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These 10 special edition Lamborghini Diablos represent a glorious era


Some say the Diablo was the last proper Lamborghini (debatable…)  because it was developed long before Audi bought the company and sterilized it with their sensible German-ness. The definitive poster car was launched in 1990 as the Countach’s immediate successor, and remained in production until 2001 when it was replaced by the Murcielago.

Eleven years is a long time, so to keep things fresh Lambo kept fiddling with it. That means there are many different versions, so many that getting your ahead around which ones happened when, for what reason and how they differ is more difficult than actually driving one of the things.
So, we’ve done you a little guide. This gallery covers all the big ones (though Lambo naturally did special editions in runs of one or two cars), because to include them all would be a challenge too big even for us. Use the comments to argue about which one’s best. Ours is the fastest and most extreme, naturally.



Diablo (1990) 

A 5.7-liter V12 (a version of the same basic engine used in the Miura, Countach and Murcielago) meant the Diablo could do over 322kph, making it one of the fastest cars of its day. Like the Countach, early Diablos look much cleaner than later ones, with all their many and various appendages. Gandini did the design—he worked on the Miura and Countach too.


Diablo VT (1993)

VT means 'viscous traction,' and refers to the VT's new center diff that enabled a quarter of the power to be transferred to the front wheels. Other updates included minor cosmetic changes inside and out, upgraded brakes, standard power steering, different air intakes, and other little bits and pieces designed to make the Diablo easier to live with.


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Diablo SE30 (1994)

A celebration of Lambo’s 30th anniversary. Lighter and more powerful than the standard car (525hp, up from the standard 492hp). 150 were made, all rear-drive, but 28 were converted to JOTA spec (some at the factory, others after) that gave yet more power, a different engine cover, and straight-through exhaust.


Diablo SV (1995)

510hp and rear-drive gave the SV a bit of a reputation for being something of a handful. Priced below existing Diablos—unlike the Murcielago and Aventador SVs that would follow. Mods included an adjustable rear spoiler.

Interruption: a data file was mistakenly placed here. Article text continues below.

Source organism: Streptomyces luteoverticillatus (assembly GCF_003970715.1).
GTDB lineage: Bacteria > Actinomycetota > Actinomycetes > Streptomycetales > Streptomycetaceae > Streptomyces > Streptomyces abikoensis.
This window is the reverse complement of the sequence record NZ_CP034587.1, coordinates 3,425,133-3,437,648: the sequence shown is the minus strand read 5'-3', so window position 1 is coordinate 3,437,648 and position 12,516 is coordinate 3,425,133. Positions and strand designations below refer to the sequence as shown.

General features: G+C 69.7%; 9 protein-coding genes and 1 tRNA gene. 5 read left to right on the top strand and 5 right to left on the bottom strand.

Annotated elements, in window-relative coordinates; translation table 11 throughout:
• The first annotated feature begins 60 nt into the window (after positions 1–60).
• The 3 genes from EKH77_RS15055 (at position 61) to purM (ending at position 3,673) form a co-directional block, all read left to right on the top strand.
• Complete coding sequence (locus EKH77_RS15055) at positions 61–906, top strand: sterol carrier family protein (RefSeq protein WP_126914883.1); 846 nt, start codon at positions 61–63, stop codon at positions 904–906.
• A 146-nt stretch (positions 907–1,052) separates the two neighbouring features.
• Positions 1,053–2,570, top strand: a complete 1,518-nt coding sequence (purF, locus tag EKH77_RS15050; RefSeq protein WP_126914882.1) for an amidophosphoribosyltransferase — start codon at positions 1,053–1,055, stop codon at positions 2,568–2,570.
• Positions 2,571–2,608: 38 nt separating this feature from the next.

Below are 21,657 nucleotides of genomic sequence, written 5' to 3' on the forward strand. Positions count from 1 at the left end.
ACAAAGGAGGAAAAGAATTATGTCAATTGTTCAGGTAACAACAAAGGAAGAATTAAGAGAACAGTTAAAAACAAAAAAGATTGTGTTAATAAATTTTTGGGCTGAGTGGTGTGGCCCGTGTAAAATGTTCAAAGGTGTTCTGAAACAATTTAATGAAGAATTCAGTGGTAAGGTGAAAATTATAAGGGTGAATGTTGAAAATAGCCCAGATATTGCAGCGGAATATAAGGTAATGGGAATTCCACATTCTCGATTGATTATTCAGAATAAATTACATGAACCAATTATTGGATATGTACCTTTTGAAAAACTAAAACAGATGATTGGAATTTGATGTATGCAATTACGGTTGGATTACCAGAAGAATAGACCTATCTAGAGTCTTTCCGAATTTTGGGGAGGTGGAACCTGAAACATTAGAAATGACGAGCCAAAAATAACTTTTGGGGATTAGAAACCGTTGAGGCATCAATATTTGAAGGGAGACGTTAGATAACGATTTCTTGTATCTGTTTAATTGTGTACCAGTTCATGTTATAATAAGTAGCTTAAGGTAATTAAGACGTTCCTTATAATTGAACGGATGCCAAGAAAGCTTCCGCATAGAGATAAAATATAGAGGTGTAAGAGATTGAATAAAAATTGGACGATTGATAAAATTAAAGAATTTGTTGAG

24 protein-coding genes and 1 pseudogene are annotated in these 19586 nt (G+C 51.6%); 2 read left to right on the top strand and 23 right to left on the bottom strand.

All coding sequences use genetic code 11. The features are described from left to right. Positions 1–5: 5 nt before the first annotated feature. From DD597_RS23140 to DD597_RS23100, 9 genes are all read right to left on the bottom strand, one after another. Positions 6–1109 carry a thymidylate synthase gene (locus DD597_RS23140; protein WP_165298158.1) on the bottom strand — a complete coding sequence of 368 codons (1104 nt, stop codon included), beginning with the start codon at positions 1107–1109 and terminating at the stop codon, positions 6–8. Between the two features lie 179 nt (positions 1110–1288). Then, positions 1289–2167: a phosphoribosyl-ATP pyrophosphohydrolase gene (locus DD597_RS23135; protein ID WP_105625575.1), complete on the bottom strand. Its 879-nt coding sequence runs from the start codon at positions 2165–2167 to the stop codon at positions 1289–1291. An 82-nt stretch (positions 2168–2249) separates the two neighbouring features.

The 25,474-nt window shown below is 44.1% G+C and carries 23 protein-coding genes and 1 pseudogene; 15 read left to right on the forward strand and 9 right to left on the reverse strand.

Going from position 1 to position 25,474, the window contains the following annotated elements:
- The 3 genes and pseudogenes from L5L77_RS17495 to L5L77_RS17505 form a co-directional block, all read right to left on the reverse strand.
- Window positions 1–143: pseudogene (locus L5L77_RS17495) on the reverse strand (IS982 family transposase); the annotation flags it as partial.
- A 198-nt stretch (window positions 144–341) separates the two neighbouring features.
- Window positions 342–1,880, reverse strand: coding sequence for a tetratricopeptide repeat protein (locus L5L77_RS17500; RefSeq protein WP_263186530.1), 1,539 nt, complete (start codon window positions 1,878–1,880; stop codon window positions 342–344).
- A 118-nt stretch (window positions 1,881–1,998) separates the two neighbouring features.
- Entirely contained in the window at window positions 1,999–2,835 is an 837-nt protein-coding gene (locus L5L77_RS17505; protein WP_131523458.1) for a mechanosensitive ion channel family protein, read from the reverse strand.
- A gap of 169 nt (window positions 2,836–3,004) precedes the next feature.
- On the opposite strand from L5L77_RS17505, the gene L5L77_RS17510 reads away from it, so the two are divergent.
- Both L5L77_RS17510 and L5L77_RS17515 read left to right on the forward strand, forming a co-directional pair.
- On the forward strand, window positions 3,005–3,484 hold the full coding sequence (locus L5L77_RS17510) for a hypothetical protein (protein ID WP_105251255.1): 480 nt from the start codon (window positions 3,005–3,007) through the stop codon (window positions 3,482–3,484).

Diablo VT Roadster (1995)

A regular VT with the roof chopped off, with a few changes to bumpers and trim to differentiate it from the coupe.


Diablo SV-R (1996)

A track-ready, stripped-out SV—the first Lambo officially built for racing.


Diablo SV, VT and VT Roadster (1999)

1999 was facelift time for the Diablo. The pop-up headlights were replaced with fixed ones from the Nissan 300ZX, the interior was updated, and all cars got a power bump up to 529hp. Lambo also killed-off the base, non-SV non-VT Diablo, leaving only a range of two (plus the VT Roadster). SV pictured. 


Diablo GT (1999)

Lambo would only build 83 GTs, and only for Europe (though some have no doubt ended up in the US and elsewhere). The GT was like a Diablo 911 GT3. A roadgoing lightweight with more extreme bodywork, less weight, and a bigger, 6.0-liter V12 with 575hp.



Diablo VT 6.0 (2000)

By 2000, Lambo was under full Audi control. It wanted to refine and modernize the Diablo, to make it last until the Murcielago’s release, so it sent Luc Donckerwolke down to Sant’Agata to do its dirty work.

The VT 6.0 had a less aggressive version of the 6.0-liter V12 from the GT, a much plusher interior, and by Lambo standards, major exterior styling tweaks. They were mostly AWD, but Lambo would do you a RWD one if you asked them nicely. A special SE version of the VT 6.0 saw out Diablo production in 2001.


Diablo GTR (2000)

Another track special, and possibly the fightiest Diablo of all. 

NOTE: This article first appeared on TopGear.com. Minor edits have been made. 


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